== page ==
Round 19 Drink Of Choice – Chivas Regal 12YO
Thursday night certainly lived up to its billing as the ‘spoonbowl’ as the 16th placed Parramatta Eels triumphed over the 15th placed Canterbury Bulldogs with a sloppy and hugely frustrating 14-8 victory. The win, just Parramatta’s fourth of the season, lifts them into an equal share of last place alongside the aforementioned Bulldogs and the North Queensland Cowboys.
As vapid and ugly as the win comes across initially, it is still a significant milestone for Parramatta as they finally managed to do enough to overcome their 2018 self-destructive tendencies. In light of that it is worth spending more time celebrating the good to come out of the win…because unfortunately the same issues we have discussed ad nauseam still plague our team.
Brown answers the call
The spillover of the post-match media duties revealed that Brad Arthur had challenged his lock forward Nathan Brown during the week to lead the way for the Eels after the latter came to his coach to plead his case to play for the full eighty minutes against the Bulldogs. Brown, who has produced a mixed bag in recent weeks, responded in emphatic fashion as he belted out 200m from 22 carries and knocked off 37 tackles with nary a single one missed over the course of a full game.
Although the Eels failed to contain the Dogs through the middle for large passages of play, Brown certainly did his part to will Parramatta home with a vintage performance.
Left, right, out(standing)
The other backrower to make a real splash on Thursday night was Tepai Moeroa. Recalled into the starting team for before kickoff at the expense of Brad Takairangi, Moeroa made the most of his first starting gig since Round 13 to churn out 128m from 11 runs, 38 tackles (1 missed) and most importantly a huge linebreak and try assist to set up Kaysa Pritchard.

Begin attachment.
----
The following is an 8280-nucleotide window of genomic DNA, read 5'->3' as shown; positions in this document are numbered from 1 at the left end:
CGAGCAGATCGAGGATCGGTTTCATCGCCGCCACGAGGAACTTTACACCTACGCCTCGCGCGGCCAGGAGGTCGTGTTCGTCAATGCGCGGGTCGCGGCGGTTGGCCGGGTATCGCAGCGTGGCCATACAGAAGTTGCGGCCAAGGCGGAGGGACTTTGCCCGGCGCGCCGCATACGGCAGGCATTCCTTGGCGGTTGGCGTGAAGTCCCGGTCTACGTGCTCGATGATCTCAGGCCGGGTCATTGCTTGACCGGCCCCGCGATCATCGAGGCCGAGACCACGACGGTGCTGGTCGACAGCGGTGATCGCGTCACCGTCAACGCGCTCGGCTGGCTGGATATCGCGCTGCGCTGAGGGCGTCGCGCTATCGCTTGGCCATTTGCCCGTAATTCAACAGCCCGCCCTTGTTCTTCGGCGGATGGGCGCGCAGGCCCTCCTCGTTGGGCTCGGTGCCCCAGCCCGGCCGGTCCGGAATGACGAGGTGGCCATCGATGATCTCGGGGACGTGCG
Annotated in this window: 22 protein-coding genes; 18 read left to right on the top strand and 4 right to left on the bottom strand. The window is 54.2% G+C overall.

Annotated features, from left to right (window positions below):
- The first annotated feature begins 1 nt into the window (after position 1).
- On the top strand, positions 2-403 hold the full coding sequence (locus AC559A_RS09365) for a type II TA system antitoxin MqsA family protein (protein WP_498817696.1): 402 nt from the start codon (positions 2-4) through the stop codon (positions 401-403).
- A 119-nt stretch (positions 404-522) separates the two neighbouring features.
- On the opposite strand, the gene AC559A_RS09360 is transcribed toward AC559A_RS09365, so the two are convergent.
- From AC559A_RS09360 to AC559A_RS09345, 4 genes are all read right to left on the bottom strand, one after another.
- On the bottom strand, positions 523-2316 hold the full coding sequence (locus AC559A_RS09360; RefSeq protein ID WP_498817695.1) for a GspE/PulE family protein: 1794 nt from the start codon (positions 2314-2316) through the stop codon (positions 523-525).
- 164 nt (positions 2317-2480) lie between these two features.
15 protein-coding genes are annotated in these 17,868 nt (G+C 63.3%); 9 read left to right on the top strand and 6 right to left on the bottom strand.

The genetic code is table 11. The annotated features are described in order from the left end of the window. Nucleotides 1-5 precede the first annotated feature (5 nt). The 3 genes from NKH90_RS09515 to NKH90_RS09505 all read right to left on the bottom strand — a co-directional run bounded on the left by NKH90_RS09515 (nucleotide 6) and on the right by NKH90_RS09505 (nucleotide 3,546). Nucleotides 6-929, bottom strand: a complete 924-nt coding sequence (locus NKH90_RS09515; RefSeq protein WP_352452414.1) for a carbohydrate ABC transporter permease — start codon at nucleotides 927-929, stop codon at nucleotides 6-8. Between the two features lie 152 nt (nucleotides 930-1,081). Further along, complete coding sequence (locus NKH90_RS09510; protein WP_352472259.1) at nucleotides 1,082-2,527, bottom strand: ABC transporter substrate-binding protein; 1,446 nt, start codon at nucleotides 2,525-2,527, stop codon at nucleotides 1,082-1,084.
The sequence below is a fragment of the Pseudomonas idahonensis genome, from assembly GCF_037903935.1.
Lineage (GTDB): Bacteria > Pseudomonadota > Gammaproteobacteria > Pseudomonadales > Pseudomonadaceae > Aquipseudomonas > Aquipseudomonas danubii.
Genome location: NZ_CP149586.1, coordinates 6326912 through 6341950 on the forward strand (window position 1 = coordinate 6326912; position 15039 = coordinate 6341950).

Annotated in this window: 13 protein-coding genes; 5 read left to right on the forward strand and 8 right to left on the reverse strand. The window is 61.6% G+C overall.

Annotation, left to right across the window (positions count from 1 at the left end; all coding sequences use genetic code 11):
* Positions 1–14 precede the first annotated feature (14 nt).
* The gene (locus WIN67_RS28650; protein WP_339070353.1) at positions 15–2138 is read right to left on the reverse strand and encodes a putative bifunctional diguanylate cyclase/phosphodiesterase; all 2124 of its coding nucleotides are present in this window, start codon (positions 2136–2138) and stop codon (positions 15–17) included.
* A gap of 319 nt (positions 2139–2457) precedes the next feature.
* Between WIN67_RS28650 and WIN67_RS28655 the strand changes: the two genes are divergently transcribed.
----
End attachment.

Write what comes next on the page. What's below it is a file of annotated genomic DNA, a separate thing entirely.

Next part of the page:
It was a throwback game for the young backrower who burst into first grade in 2014 on the back of some power running and clever attacking lines. While he recorded the sole linebreak during his a latter stint on the left edge, Moeroa was a constant threat earlier in the game on the right and was barely contained a number of times by shoe-string efforts from the Canterbury defence.
Moeroa has struggled to regularly produce such attacking showcases despite obviously having the talent for it and unlocking that potential is surely one of the priorities as Parramatta look to salvage as much as they can from 2018.
High rate of interest on ‘Cash’ reserves
While cash reserves may attract a low rate of interest in the financial sector, Reed ‘Cash’ Mahoney is quickly proving to be one of the most interesting stories for the Eels this year. The young rake earned thirty minutes of playing time from the bench on Thursday night and his presence was immediately felt as the service from the ruck became clean and crisp while both Mitchell Moses and Corey Norman enjoyed much better timings and spacings for their back line shifts.
It also helps that the modestly built dummy-half rattled off a flawless 23 tackles in his time on the field!